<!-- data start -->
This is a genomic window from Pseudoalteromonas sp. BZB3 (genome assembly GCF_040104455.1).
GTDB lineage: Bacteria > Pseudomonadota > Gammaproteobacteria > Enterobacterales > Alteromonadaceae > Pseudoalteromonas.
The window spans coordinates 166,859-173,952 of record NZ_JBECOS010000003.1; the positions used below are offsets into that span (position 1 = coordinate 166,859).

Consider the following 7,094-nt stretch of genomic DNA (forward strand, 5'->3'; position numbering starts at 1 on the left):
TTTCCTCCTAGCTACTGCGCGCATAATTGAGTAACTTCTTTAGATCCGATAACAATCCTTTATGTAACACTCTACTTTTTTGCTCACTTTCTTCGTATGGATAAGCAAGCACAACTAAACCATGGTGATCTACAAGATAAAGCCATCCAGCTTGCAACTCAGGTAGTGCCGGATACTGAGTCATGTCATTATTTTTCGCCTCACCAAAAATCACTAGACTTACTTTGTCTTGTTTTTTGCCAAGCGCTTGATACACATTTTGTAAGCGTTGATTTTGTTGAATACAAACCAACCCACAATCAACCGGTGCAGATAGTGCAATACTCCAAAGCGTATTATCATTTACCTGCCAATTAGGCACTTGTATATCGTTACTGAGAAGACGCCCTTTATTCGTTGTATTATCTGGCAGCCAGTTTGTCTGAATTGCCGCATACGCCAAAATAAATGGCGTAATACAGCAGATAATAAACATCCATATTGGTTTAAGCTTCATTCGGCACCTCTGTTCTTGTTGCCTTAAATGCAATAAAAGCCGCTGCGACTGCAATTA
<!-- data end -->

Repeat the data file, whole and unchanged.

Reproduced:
This is a genomic window from Pseudoalteromonas sp. BZB3 (genome assembly GCF_040104455.1).
GTDB lineage: Bacteria > Pseudomonadota > Gammaproteobacteria > Enterobacterales > Alteromonadaceae > Pseudoalteromonas.
The window spans coordinates 166,859-173,952 of record NZ_JBECOS010000003.1; the positions used below are offsets into that span (position 1 = coordinate 166,859).

Consider the following 7,094-nt stretch of genomic DNA (forward strand, 5'->3'; position numbering starts at 1 on the left):
TTTCCTCCTAGCTACTGCGCGCATAATTGAGTAACTTCTTTAGATCCGATAACAATCCTTTATGTAACACTCTACTTTTTTGCTCACTTTCTTCGTATGGATAAGCAAGCACAACTAAACCATGGTGATCTACAAGATAAAGCCATCCAGCTTGCAACTCAGGTAGTGCCGGATACTGAGTCATGTCATTATTTTTCGCCTCACCAAAAATCACTAGACTTACTTTGTCTTGTTTTTTGCCAAGCGCTTGATACACATTTTGTAAGCGTTGATTTTGTTGAATACAAACCAACCCACAATCAACCGGTGCAGATAGTGCAATACTCCAAAGCGTATTATCATTTACCTGCCAATTAGGCACTTGTATATCGTTACTGAGAAGACGCCCTTTATTCGTTGTATTATCTGGCAGCCAGTTTGTCTGAATTGCCGCATACGCCAAAATAAATGGCGTAATACAGCAGATAATAAACATCCATATTGGTTTAAGCTTCATTCGGCACCTCTGTTCTTGTTGCCTTAAATGCAATAAAAGCCGCTGCGACTGCAATTA